Speaking alongside Johansson in Brussels, Ole Schröder, a lawmaker for Germany’s ruling conservative party, said, “Our problem at the moment in Europe is that we do not have the functional border control system, especially at the Greek-Turkey border.”

Germany has seen the second-highest immigration rate in Europe relative to its population with up to a million people seeking asylum there last year. Read more “Germany, Sweden Urge Measures to Slow Immigration”

Danes Set to Keep Opt-Out from European Justice Policy

Danish parliament Copenhagen
View of the Christiansborg Palace, seat of the Danish parliament, in Copenhagen (Shutterstock)

Europe’s ongoing migrant crisis and the recent terrorist attack in Paris could decide the outcome of a referendum in Denmark on Thursday where polls show “no” voters ahead at 38 percent.

34 percent of the Danes intend to vote “yes,” according to a Gallup survey, while 23 percent are undecided.

Should the Euroskeptics win this plebiscite — the eighth since Denmark decided to join the European Union in 1972 — it would be a sad irony: at stake is the very sort of cooperation that would mitigate the refugee crisis and enhance security cooperation. Read more “Danes Set to Keep Opt-Out from European Justice Policy”

Swedish Right Pulls Out of Budget Deal with Löfven

Swedish Social Democratic Party leader Stefan Löfven gives a speech in Gothenburg, September 13, 2014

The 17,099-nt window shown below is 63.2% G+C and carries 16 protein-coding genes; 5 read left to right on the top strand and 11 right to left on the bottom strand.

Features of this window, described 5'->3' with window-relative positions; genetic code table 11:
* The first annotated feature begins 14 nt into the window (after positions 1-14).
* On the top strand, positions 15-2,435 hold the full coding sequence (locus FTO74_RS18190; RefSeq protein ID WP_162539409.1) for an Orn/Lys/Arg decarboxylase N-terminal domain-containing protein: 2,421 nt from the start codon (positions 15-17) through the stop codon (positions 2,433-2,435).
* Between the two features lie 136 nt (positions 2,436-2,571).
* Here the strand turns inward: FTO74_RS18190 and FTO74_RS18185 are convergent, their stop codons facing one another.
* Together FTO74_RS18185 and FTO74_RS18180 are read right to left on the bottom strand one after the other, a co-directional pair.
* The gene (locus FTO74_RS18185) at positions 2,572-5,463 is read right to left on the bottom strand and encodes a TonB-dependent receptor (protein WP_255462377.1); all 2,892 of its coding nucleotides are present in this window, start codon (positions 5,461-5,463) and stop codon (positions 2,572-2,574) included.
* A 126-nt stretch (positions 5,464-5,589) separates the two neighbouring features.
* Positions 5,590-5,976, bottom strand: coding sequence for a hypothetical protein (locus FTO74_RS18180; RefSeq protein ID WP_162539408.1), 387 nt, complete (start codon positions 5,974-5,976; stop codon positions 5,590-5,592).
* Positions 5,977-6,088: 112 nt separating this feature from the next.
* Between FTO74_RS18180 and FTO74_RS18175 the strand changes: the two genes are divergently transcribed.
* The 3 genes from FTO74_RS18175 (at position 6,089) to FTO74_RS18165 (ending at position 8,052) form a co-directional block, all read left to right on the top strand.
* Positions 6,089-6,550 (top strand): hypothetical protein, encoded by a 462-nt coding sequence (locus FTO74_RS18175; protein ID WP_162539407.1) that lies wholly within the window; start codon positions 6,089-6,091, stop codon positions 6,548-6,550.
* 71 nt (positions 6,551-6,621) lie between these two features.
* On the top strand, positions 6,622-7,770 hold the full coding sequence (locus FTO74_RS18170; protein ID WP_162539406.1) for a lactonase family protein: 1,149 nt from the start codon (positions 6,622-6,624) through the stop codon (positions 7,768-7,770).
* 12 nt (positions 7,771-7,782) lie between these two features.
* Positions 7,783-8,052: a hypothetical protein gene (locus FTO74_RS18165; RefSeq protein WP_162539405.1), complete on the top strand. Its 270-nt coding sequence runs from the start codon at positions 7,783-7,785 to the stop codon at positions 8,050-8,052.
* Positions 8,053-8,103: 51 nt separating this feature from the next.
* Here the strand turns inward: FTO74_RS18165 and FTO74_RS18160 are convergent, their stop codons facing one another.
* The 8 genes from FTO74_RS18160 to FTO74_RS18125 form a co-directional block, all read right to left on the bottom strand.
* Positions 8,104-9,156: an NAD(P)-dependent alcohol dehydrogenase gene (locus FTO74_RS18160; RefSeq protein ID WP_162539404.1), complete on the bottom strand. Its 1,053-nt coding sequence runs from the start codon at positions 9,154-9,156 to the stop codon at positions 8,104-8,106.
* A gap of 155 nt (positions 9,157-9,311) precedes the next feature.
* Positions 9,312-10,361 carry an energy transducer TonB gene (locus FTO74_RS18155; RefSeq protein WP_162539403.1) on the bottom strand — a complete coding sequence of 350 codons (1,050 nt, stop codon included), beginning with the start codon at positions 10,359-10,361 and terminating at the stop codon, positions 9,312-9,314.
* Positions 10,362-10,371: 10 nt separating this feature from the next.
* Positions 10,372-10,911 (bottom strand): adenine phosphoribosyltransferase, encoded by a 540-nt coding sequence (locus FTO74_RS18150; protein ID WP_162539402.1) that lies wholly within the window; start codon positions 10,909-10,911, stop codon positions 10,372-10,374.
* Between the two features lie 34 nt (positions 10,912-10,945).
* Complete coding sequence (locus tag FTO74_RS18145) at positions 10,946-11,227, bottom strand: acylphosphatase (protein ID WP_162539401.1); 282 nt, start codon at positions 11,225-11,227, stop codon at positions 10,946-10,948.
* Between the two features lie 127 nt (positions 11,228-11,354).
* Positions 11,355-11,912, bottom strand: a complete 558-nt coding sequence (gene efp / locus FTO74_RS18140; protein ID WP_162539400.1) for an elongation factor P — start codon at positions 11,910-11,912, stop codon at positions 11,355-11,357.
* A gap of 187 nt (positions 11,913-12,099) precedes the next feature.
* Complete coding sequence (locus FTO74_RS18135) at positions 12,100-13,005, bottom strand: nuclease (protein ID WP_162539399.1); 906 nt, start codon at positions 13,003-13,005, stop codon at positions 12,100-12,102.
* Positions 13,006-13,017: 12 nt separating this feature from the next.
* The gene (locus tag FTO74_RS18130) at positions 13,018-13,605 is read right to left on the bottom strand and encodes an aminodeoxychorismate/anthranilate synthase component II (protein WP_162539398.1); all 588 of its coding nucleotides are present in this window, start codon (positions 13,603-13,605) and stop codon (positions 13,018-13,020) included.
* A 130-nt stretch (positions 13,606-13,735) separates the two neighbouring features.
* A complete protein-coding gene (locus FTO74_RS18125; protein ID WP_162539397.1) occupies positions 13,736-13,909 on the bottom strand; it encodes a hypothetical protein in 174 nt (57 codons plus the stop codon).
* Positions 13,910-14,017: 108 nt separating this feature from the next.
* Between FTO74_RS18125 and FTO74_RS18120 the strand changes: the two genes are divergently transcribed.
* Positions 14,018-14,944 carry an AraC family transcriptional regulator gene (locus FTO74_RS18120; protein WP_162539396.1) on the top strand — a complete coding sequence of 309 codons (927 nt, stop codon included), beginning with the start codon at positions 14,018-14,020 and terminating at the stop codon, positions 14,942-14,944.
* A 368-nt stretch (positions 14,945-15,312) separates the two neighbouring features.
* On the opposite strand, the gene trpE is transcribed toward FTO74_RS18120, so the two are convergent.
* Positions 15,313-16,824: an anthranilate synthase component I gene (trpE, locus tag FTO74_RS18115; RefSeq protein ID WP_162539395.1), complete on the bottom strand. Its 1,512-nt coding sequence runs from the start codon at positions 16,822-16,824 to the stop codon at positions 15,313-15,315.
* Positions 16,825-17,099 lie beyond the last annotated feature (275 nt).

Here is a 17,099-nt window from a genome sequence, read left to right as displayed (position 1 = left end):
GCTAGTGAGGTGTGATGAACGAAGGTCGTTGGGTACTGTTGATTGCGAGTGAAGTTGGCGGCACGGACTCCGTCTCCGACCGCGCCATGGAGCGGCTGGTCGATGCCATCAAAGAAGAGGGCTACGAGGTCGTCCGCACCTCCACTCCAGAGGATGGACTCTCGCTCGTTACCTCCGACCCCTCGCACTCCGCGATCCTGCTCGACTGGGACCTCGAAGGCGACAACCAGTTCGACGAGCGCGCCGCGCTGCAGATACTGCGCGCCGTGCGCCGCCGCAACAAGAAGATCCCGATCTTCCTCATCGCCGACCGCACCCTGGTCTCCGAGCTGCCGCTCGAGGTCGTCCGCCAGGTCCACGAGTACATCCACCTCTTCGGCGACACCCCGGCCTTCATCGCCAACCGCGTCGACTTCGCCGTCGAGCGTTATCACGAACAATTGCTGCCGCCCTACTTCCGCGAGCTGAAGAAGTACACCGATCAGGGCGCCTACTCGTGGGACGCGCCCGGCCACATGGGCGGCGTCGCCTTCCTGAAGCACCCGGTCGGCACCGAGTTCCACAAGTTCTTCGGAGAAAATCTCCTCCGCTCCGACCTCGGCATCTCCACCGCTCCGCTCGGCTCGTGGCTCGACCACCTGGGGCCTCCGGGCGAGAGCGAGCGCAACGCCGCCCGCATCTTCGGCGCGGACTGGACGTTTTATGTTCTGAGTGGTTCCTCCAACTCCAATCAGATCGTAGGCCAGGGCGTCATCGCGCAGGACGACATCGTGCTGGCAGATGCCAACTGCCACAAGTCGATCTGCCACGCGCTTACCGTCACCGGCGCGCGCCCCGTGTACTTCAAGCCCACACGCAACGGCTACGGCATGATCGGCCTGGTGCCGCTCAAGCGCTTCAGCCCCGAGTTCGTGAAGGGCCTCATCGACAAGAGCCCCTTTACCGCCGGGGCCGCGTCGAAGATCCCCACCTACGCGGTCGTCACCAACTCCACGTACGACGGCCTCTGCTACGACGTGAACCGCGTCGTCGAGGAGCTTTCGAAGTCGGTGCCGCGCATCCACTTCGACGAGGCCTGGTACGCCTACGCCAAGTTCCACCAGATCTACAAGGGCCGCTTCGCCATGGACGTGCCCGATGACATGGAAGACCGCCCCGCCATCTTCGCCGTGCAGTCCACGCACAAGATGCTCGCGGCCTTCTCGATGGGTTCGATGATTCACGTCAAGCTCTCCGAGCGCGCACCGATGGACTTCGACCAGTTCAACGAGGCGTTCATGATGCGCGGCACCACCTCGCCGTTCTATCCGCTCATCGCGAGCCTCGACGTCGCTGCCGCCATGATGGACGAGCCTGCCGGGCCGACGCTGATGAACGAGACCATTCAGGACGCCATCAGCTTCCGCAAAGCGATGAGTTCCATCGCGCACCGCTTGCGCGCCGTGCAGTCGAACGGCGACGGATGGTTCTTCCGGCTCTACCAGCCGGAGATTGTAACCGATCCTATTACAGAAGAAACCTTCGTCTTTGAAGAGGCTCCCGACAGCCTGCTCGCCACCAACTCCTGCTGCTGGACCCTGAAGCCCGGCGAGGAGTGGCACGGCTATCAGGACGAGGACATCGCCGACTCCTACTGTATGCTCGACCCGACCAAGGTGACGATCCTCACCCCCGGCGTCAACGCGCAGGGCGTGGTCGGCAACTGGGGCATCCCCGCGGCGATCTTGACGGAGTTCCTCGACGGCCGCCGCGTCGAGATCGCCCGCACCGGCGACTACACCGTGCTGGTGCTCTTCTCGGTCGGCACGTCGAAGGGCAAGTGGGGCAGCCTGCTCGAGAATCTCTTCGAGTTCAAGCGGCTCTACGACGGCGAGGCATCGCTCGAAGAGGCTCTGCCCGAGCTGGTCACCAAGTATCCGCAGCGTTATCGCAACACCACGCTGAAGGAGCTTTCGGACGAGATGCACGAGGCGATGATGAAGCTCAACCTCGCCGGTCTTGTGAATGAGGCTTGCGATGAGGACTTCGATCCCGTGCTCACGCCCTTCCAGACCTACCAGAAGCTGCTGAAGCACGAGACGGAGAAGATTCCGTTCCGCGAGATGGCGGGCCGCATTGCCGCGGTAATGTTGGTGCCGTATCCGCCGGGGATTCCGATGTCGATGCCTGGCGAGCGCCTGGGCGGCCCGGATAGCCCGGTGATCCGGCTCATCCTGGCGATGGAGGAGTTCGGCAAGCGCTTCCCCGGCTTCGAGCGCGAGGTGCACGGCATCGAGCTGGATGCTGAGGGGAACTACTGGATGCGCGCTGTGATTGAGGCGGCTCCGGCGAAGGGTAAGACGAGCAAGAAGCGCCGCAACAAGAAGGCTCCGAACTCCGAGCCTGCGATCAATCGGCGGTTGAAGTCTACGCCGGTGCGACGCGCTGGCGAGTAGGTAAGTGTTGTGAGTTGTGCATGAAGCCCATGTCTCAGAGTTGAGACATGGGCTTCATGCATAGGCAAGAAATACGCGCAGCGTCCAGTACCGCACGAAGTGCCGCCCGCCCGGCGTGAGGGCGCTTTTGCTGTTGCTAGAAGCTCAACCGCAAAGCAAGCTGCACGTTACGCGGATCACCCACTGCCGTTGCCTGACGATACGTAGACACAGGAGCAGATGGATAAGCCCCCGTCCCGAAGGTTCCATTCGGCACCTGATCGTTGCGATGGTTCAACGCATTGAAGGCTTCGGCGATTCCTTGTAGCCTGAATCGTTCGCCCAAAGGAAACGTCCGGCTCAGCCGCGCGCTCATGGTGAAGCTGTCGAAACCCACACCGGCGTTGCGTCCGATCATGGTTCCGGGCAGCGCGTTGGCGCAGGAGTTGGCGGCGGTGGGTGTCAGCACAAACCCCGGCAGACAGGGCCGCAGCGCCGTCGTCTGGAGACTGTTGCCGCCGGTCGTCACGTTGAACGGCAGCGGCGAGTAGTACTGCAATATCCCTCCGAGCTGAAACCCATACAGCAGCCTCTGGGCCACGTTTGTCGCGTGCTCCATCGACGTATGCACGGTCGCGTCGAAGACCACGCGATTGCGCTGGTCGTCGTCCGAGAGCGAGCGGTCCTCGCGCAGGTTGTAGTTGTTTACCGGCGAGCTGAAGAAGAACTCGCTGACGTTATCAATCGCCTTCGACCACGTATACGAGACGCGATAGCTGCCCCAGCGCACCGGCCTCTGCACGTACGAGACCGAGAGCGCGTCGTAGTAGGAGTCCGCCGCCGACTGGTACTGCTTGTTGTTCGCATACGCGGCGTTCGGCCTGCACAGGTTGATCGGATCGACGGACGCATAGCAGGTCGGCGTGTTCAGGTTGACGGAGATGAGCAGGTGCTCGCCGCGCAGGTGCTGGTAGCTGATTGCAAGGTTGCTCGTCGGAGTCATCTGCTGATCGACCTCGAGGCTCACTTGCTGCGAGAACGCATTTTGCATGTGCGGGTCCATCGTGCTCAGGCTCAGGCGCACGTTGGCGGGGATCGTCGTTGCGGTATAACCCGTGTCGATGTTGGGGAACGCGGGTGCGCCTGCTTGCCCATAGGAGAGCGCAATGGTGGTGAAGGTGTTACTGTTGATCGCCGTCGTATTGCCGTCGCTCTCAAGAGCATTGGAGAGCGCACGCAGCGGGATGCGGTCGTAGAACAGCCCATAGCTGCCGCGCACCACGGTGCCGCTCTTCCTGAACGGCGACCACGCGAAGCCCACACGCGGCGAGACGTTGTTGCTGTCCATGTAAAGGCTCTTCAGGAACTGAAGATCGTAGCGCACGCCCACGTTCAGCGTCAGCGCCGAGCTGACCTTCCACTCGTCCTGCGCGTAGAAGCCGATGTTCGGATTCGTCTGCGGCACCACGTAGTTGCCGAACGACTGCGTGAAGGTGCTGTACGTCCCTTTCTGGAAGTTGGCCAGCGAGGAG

Swedish Social Democratic Party leader Stefan Löfven gives a speech in Gothenburg, September 13, 2014 (Socialdemokraterna/Mattias Vepsä)

Sweden’s right-wing parties pulled out of a budget deal with the ruling Social Democrats on Friday, depriving Prime Minister Stefan Löfven of a majority and raising the specter of early elections.

Christian Democrat members, whose party is the smallest in the opposition Alliance, voted at a conference on Friday to abandon the pact with Löfven. The other conservative parties that most recently ruled Sweden from 2006 to 2014 followed suit this weekend.

They had propped up Löfven’s minority government since late last year when it failed to enact a budget of its own. Read more “Swedish Right Pulls Out of Budget Deal with Löfven”

Nordics Back Britain’s European Reform Efforts

David Cameron
British prime minister David Cameron in Riga, Latvia, February 28, 2013 (UK in Latvia)

Britain won support from Finland and Sweden on Monday for its efforts to reform its relationship with the European Union. But there is also misgiving in the region that the United Kingdom’s push for a looser affiliation with the continent could lead to a two-speed Europe that sees non-euro countries relegated to second-class status.

Alexander Stubb, Finland’s finance minister, said Britain was justified in demanding further liberalization, especially in services, as well as restrictions on welfare benefits for migrant workers.

“Our take is very simple: without the United Kingdom there is no European Union,” he said after consulting with his British counterpart, George Osborne, in Helsinki. Read more “Nordics Back Britain’s European Reform Efforts”